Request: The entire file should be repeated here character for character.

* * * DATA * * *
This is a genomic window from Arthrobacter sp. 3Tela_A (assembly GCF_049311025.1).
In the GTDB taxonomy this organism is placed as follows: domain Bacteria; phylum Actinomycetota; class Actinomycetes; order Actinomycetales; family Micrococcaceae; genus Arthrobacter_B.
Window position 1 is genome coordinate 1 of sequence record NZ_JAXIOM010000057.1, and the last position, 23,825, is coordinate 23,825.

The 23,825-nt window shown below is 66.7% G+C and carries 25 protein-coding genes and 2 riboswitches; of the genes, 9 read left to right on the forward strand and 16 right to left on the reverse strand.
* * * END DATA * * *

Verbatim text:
This is a genomic window from Arthrobacter sp. 3Tela_A (assembly GCF_049311025.1).
In the GTDB taxonomy this organism is placed as follows: domain Bacteria; phylum Actinomycetota; class Actinomycetes; order Actinomycetales; family Micrococcaceae; genus Arthrobacter_B.
Window position 1 is genome coordinate 1 of sequence record NZ_JAXIOM010000057.1, and the last position, 23,825, is coordinate 23,825.

The 23,825-nt window shown below is 66.7% G+C and carries 25 protein-coding genes and 2 riboswitches; of the genes, 9 read left to right on the forward strand and 16 right to left on the reverse strand.